In addition to the questions of medical safety, it is not known whether there are unintended psychological consequences associated with HCR. Whether increased anxiety related to HCR could negatively impact cognitive recovery is a particular concern, based on several studies demonstrating that mealtime anxiety increases in proportion to caloric load in AN patients.24-27 Increasing caloric loads of the same volume administered to AN patients via tube feeding (such that patients were unaware of the calories ingested) produced increased psychological and physiologic stress, including increases in energy expenditure and plasma cortisol and fear of becoming fat with higher calories. The possibility that increased meal-based anxiety on HCR accumulates to impede long-term cognitive recovery is not supported by the available data showing that greater weight gain in early psychotherapy predicts superior weight and cognitive recovery.28 However, an essential next step is to examine whether the caloric level and/or rate of refeeding (not just amount of weight gain) impacts the course of cognitive recovery. 
The promising outcomes in hospitalized patients make it tempting to assume HCR would produce better long-term weight recovery; however, this has not been examined. In fact, several lines of evidence suggest HCR may not produce better weight gain over the long-term. In the only randomized control trial of refeeding in AN to date, Rigaud et al. compared two groups—one that received higher calories via tube feeding to a lower-calorie meal-based group, and found no difference in weight at 12 months.24
In our 2013 study, discharge weights were equal between HCR and LCR groups due to the shorter hospital stay among patients treated with HCR. Based on this finding, we would anticipate no difference in long-term weight recovery between groups, given that discharge weight is a strong predictor of weight recovery at one year.1Earlier discharge was initially worrisome to clinicians who were accustomed to protracted hospitalizations for these patients. However, a recent large randomized control trial provides strong evidence that there is no benefit to extending hospitalization in adolescents with AN. Madden et al. (2014) compared short-term medical stabilization to longer-term weight recovery in hospitalized patients, both followed by family-based therapy, and found no difference in 12-month weight recovery although patients spent about 20 additional days in the hospital.29Collectively, these findings suggest that the potential benefit of HCR may not be improved weight recovery but less time in the hospital.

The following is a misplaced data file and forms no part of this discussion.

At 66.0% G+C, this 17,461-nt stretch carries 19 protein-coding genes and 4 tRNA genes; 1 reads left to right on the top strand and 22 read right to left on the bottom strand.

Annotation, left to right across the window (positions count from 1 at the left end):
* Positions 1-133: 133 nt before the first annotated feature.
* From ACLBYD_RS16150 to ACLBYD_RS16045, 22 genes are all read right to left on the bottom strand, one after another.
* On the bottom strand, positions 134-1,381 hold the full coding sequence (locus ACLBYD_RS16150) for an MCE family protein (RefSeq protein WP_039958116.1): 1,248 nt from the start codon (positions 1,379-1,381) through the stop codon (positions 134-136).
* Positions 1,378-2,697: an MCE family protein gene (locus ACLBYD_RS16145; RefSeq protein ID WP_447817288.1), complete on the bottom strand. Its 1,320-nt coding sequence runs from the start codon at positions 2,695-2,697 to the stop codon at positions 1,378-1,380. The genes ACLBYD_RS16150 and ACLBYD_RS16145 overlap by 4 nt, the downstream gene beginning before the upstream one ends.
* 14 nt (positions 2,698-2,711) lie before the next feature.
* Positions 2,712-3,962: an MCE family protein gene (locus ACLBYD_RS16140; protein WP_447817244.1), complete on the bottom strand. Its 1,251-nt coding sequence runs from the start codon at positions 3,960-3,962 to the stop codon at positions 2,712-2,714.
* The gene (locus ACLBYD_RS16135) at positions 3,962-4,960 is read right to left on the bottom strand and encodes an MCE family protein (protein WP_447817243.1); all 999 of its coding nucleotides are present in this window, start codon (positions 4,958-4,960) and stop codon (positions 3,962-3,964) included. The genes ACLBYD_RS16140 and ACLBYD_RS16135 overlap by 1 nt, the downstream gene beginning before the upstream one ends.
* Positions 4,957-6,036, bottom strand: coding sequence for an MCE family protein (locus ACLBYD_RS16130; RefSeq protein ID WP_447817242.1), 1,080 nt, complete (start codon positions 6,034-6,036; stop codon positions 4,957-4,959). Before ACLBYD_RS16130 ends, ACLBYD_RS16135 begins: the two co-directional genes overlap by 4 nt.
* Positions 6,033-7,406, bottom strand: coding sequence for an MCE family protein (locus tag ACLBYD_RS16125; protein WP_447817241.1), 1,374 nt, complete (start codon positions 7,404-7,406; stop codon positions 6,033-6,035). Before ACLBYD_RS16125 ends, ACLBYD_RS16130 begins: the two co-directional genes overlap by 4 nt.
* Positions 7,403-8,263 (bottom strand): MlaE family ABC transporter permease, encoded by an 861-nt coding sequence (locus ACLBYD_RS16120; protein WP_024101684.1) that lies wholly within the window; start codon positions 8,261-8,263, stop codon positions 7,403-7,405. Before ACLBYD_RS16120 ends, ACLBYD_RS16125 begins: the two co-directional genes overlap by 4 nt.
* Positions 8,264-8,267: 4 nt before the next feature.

Weighing the Possibility of Relapse with Shorter Hospital Stays

Any benefit of shorter hospitalization associated with HCR could be easily outweighed by an increase in the incidence of relapse. In addition to the historically long initial stay in the hospital, relapse contributes to the recognition of AN as among the top “common and costly” primary mental health diagnoses in pediatrics.30 Forty-three percent of patients require medical re-hospitalization within 12 months of first admission.31 Yet Rigaud et al.’s trial found delayed relapse in the higher-calorie group.20 Although this finding cannot be attributed to differing lengths of stay (the severely malnourished adult participants were hospitalized for equally extended periods of 2 months), there is, nevertheless, no indication that patients refed on HCR would require earlier or more frequent re-hospitalization to supplement the initially shorter stay. 

Considering the Real Cost of AN

If the same weight recovery can indeed be achieved with less time spent in the hospital, this would be a potentially major benefit of HCR, with important implications for the treatment and prognosis of adolescents with AN. Madden et al. (2014) estimated the difference in treatment times between medical stabilization and weight recovery groups amounted to $80,000 in the U.S. healthcare system.29 These sizeable savings do not even begin to cover what is perhaps the larger “cost” of AN — the cost of missed school and work, lost relationships, and decreased quality of life. Future studies should strive to examine these direct and indirect costs to determine the true effectiveness of HCR. However, cost-effectiveness and other potential benefits of HCR cannot be fully realized until the risks are better understood. Future studies are needed to establish the safety and elucidate the possible unintended consequences of HCR so any risks can be weighed against the promise of rapid weight recovery. Only then can clinicians, families, and patients embrace HCR as the new standard of care. 

About the Authors

Dr. Garber is Associate Professor of Pediatrics, Division of Adolescent & Young Adult Medicine, at the Benioff Children's Hospital, University of California, San Francisco.
Dr. Le Grange is Benioff UCSF Professor in Children's Health, Departments of Psychiatry and Pediatrics, University of California, San Francisco.